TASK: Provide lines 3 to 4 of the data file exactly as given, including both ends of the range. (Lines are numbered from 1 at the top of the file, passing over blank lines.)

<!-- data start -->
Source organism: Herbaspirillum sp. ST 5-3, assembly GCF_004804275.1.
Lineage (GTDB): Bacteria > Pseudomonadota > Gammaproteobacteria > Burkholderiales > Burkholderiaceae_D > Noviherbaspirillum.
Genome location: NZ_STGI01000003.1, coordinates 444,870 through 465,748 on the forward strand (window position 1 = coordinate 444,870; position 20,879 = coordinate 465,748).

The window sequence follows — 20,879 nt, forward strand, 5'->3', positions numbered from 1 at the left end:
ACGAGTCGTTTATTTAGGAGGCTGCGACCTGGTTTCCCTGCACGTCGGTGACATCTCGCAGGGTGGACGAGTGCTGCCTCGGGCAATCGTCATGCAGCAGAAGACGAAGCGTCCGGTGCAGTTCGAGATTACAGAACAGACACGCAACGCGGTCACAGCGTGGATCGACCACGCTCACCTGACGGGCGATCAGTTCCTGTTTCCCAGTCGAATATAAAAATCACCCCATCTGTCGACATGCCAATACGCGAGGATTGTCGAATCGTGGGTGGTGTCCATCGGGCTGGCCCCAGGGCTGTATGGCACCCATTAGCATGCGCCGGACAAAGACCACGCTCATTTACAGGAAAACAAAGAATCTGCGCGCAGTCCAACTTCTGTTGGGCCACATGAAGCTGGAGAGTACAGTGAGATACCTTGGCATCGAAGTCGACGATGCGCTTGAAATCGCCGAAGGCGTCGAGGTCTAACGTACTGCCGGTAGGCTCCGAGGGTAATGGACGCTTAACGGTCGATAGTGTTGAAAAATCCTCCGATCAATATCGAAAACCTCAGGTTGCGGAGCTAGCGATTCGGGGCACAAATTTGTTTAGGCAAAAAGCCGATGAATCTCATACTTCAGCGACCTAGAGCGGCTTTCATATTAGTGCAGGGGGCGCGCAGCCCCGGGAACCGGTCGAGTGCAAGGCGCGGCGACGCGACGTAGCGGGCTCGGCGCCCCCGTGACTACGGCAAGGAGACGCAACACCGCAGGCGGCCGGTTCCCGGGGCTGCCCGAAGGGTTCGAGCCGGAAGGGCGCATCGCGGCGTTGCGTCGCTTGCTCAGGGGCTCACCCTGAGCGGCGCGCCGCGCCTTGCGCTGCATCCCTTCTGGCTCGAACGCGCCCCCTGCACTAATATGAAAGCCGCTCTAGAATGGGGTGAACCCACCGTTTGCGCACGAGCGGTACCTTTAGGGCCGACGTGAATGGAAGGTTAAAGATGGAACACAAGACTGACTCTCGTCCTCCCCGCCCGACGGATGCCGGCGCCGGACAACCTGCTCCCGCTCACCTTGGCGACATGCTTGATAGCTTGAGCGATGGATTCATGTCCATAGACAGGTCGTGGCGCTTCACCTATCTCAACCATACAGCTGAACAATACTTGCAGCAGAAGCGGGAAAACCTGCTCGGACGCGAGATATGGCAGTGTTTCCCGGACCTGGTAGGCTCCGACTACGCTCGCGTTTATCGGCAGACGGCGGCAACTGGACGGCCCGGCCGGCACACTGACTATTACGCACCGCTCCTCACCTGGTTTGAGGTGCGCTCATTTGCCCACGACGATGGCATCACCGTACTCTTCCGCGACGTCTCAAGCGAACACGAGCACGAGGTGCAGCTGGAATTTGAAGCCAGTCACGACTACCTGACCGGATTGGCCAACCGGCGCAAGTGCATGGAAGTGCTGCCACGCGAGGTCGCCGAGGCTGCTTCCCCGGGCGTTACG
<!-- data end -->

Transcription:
Genome location: NZ_STGI01000003.1, coordinates 444,870 through 465,748 on the forward strand (window position 1 = coordinate 444,870; position 20,879 = coordinate 465,748).

The window sequence follows — 20,879 nt, forward strand, 5'->3', positions numbered from 1 at the left end: